Ask the Pharmacist
As a National Strategic Partner of the American Diabetes Association, Rite Aid supports the diabetes community by providing educational resources to people affected by diabetes and by helping to raise funds for research and educational programs in the community. Rite Aid has trained pharmacists to answer your diabetes questions and discuss your options for managing diabetes, along with a wide variety of products for those living with diabetes.
Before you submit your question, see if it has already been answered.
If your area of concern is not addressed, we encourage you to submit a question to our expert – be sure to check back in two weeks to see the answer.
Recently Asked Questions
- I've been taken the drug Victoza® since 2006. What exactly is it and what does it do for your diabetes?
- Is there a product that will allow a blind person with diabetes draw up their insulin so they can either hear or know exactly how much insulin they are drawing up?
- I take 2000mg of metformin daily and my doctor wants to add glipizide. I am allergic to sulfa drugs. I'm worried about using glipizide because I've read people who are allergic to sulfa drugs shouldn't take glipizide. How serious is this warning and can I take glipizide or not?
- I suffer from seasonal allergies and have historically taken a combination of Nasonex® combined with Claritin-D®. I have been on metformin for the past year as I was diagnosed with type 2 diabetes. I have heard that people with diabetes need to be careful with allergy medicine. Can you recommend any allergy medicine that is relatively safe to take?
- Is there a list of medications that can cause increases in blood glucose levels?
- What is the highest dosage of metformin for type 2 diabetes?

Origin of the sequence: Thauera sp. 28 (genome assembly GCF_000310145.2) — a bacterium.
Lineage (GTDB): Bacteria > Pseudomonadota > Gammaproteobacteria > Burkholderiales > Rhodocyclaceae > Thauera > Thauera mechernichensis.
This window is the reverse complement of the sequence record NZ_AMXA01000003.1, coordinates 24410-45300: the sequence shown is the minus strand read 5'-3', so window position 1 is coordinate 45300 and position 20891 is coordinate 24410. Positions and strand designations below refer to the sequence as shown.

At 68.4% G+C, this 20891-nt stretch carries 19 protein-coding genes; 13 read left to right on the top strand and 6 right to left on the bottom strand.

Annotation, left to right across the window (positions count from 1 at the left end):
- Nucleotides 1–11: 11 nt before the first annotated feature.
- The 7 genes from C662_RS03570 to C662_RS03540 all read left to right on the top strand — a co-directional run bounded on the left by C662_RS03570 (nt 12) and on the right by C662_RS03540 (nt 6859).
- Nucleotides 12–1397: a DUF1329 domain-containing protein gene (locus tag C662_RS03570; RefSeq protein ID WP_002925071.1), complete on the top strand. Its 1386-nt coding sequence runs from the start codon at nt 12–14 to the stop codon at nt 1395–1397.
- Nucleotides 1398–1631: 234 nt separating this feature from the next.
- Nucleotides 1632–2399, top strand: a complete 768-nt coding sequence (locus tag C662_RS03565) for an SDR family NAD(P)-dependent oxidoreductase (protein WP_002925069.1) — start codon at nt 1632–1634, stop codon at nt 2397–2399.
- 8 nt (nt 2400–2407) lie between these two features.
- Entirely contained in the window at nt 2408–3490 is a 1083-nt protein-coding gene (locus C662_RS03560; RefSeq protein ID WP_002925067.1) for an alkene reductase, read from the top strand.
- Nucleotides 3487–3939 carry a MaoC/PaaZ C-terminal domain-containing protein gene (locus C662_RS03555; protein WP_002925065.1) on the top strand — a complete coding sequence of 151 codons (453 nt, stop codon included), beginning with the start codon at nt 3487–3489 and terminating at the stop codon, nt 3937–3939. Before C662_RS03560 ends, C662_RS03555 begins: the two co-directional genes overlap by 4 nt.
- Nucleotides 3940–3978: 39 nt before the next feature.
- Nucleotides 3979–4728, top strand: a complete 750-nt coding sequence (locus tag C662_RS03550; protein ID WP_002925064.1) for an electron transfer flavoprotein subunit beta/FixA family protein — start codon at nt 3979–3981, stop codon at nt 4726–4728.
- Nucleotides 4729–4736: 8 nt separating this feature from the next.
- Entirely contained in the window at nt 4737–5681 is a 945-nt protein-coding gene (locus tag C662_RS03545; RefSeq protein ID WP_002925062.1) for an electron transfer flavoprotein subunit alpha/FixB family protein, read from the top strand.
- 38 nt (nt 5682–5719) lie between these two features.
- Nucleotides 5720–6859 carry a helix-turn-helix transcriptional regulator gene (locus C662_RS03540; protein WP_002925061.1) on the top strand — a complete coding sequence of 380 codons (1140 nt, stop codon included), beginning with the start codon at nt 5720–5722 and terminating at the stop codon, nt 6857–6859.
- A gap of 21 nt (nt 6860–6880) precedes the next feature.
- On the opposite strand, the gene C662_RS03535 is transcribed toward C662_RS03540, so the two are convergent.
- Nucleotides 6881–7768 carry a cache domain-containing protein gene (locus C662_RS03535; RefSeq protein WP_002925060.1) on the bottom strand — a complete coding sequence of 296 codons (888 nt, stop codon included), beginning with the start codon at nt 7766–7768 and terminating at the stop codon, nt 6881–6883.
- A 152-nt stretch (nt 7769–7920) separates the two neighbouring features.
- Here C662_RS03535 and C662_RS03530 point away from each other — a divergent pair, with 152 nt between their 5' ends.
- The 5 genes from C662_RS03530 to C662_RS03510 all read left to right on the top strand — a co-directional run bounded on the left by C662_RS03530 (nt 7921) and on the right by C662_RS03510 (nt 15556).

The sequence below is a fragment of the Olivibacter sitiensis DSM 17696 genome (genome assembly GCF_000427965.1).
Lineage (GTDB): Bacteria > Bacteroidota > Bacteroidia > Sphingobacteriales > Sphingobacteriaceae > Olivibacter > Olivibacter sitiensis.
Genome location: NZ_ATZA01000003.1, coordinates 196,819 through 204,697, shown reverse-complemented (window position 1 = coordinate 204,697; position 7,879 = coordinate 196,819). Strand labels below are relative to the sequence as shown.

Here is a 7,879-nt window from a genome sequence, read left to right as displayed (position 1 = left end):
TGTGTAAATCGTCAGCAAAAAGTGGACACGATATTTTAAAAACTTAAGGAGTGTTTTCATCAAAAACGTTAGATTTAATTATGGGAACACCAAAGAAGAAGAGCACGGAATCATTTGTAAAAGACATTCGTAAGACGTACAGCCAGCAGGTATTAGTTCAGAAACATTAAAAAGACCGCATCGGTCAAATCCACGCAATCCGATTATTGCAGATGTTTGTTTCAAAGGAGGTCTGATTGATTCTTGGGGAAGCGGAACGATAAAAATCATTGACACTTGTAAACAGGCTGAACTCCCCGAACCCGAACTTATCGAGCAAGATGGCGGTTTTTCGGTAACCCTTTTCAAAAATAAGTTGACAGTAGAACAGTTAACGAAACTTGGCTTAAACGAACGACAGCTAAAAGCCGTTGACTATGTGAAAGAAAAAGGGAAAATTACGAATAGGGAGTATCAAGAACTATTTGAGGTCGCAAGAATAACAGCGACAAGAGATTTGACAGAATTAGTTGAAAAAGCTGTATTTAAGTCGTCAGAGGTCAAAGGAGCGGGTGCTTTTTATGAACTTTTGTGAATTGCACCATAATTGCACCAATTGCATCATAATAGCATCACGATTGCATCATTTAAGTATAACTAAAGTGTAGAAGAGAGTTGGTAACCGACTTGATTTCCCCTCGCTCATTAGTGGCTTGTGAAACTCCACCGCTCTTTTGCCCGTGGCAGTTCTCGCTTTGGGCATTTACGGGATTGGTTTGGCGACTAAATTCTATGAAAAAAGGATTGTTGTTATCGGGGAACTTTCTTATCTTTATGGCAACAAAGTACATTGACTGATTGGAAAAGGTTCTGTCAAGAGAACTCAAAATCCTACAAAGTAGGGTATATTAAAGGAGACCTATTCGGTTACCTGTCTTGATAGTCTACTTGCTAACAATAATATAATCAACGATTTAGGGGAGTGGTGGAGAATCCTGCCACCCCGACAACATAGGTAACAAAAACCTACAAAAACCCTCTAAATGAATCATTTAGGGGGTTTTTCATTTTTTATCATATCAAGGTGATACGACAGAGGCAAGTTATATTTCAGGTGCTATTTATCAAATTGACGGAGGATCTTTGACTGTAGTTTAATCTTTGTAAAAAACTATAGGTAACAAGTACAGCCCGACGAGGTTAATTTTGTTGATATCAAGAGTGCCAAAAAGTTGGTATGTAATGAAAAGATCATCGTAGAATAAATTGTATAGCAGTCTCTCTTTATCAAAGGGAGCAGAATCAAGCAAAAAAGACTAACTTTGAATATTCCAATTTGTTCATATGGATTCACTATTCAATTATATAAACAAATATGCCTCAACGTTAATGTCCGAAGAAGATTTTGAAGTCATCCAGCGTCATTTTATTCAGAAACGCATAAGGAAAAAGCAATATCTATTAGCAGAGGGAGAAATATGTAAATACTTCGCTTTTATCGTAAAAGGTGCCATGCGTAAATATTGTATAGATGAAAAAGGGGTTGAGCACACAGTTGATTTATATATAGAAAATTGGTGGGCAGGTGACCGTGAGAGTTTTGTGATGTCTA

- Are there different strengths of insulin available in FlexPen®?
- Is it healthy to take insulin and pills for type 2 diabetes?
- Are there any sources that will provide free syringes and stick pens?
- How often should a person get an A1C test done?
What is the highest dosage of metformin for type 2 diabetes?
Metformin is available in regular and extended release formulations. The maximum dosage limits for an adult are 2,550 mg/day for regular-release metformin tablets and oral solution; 2,000 mg/day for all extended-release tablets except Fortamet®, which has a maximum daily dose of 2,500 mg/day. Please remember, you should never adjust your dosage without the advice/consent of your physician.
Is it healthy to take insulin and pills for type 2 diabetes?
It is not uncommon for a person with type 2 diabetes to be treated with more than one medication. When a person is first diagnosed with type 2 diabetes, lifestyle modification (e.g. healthy diet, weight loss, exercise) along with metformin (an oral medication) are generally prescribed. If glucose goals are not met after approximately 3 months, a second medication is usually added. This could be an oral diabetes medication, an injectable (non-insulin) diabetes medication, or insulin. If after 3 months the treatment goals are still not achieved, a third agent may be added.
Is there a product that will allow a blind person with diabetes draw up their insulin so they can either hear or know exactly how much insulin they are drawing up?
Drawing up insulin can be especially challenging for blind or visually impaired patients. There are products available that can help. The Prodigy Count-a-Dose device draws up one unit of insulin at a time and makes a “click” sound with each increment. It can hold one or two bottles of insulin for easy mixing. For more information visit http://prodigymeter.com/?page_id=123. The Safe Shot Syringe Loader, by Borin-Halbich, can be adjusted to a particular dosage to allow you to draw up the same amount of insulin every time. It is appropriate for people on fixed dose regimens. For more information on aids for insulin users, go to http://forecast.diabetes.org/files/images/v66n01_p62-65_0.pdf
I suffer from seasonal allergies and have historically taken a combination of Nasonex® combined with Claritin-D®. I have been on metformin for the past year as I was diagnosed with type 2 diabetes. I have heard that people with diabetes need to be careful with allergy medicine. Can you recommend any allergy medicine that is relatively safe to take?